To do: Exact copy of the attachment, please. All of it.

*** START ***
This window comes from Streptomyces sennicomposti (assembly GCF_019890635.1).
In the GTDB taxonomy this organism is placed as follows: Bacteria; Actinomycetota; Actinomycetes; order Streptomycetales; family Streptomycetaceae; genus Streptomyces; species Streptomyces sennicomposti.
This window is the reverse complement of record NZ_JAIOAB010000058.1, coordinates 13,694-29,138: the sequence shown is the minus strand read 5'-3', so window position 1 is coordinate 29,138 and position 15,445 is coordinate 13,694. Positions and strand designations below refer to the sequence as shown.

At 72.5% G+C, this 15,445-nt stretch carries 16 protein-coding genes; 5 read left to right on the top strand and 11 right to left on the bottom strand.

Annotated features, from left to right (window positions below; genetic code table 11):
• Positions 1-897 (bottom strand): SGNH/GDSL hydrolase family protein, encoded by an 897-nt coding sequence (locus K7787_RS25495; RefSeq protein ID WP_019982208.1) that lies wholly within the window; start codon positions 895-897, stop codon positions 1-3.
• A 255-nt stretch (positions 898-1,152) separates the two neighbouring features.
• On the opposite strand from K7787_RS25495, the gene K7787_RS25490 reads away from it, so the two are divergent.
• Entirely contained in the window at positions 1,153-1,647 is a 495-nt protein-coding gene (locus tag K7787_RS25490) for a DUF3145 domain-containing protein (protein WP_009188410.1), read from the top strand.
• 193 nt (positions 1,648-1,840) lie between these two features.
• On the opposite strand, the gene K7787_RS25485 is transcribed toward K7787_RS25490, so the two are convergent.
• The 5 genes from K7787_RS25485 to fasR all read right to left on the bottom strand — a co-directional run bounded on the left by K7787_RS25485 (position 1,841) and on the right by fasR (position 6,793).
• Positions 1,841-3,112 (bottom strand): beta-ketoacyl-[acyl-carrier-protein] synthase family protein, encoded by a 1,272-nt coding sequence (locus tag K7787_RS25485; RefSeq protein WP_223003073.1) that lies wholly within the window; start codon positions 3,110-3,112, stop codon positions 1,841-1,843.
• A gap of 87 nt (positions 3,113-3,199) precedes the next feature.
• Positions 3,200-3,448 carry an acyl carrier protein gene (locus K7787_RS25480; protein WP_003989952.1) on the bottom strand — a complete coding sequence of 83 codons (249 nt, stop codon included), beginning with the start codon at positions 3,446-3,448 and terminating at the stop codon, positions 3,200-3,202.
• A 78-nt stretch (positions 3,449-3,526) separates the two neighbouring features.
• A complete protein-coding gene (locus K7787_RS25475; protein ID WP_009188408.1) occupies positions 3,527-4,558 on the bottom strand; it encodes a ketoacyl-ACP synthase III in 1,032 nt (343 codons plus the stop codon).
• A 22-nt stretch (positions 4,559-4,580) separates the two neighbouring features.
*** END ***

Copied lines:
This window comes from Streptomyces sennicomposti (assembly GCF_019890635.1).
In the GTDB taxonomy this organism is placed as follows: Bacteria; Actinomycetota; Actinomycetes; order Streptomycetales; family Streptomycetaceae; genus Streptomyces; species Streptomyces sennicomposti.
This window is the reverse complement of record NZ_JAIOAB010000058.1, coordinates 13,694-29,138: the sequence shown is the minus strand read 5'-3', so window position 1 is coordinate 29,138 and position 15,445 is coordinate 13,694. Positions and strand designations below refer to the sequence as shown.

At 72.5% G+C, this 15,445-nt stretch carries 16 protein-coding genes; 5 read left to right on the top strand and 11 right to left on the bottom strand.

Annotated features, from left to right (window positions below; genetic code table 11):
• Positions 1-897 (bottom strand): SGNH/GDSL hydrolase family protein, encoded by an 897-nt coding sequence (locus K7787_RS25495; RefSeq protein ID WP_019982208.1) that lies wholly within the window; start codon positions 895-897, stop codon positions 1-3.
• A 255-nt stretch (positions 898-1,152) separates the two neighbouring features.
• On the opposite strand from K7787_RS25495, the gene K7787_RS25490 reads away from it, so the two are divergent.
• Entirely contained in the window at positions 1,153-1,647 is a 495-nt protein-coding gene (locus tag K7787_RS25490) for a DUF3145 domain-containing protein (protein WP_009188410.1), read from the top strand.
• 193 nt (positions 1,648-1,840) lie between these two features.
• On the opposite strand, the gene K7787_RS25485 is transcribed toward K7787_RS25490, so the two are convergent.
• The 5 genes from K7787_RS25485 to fasR all read right to left on the bottom strand — a co-directional run bounded on the left by K7787_RS25485 (position 1,841) and on the right by fasR (position 6,793).
• Positions 1,841-3,112 (bottom strand): beta-ketoacyl-[acyl-carrier-protein] synthase family protein, encoded by a 1,272-nt coding sequence (locus tag K7787_RS25485; RefSeq protein WP_223003073.1) that lies wholly within the window; start codon positions 3,110-3,112, stop codon positions 1,841-1,843.
• A gap of 87 nt (positions 3,113-3,199) precedes the next feature.
• Positions 3,200-3,448 carry an acyl carrier protein gene (locus K7787_RS25480; protein WP_003989952.1) on the bottom strand — a complete coding sequence of 83 codons (249 nt, stop codon included), beginning with the start codon at positions 3,446-3,448 and terminating at the stop codon, positions 3,200-3,202.
• A 78-nt stretch (positions 3,449-3,526) separates the two neighbouring features.
• A complete protein-coding gene (locus K7787_RS25475; protein ID WP_009188408.1) occupies positions 3,527-4,558 on the bottom strand; it encodes a ketoacyl-ACP synthase III in 1,032 nt (343 codons plus the stop codon).
• A 22-nt stretch (positions 4,559-4,580) separates the two neighbouring features.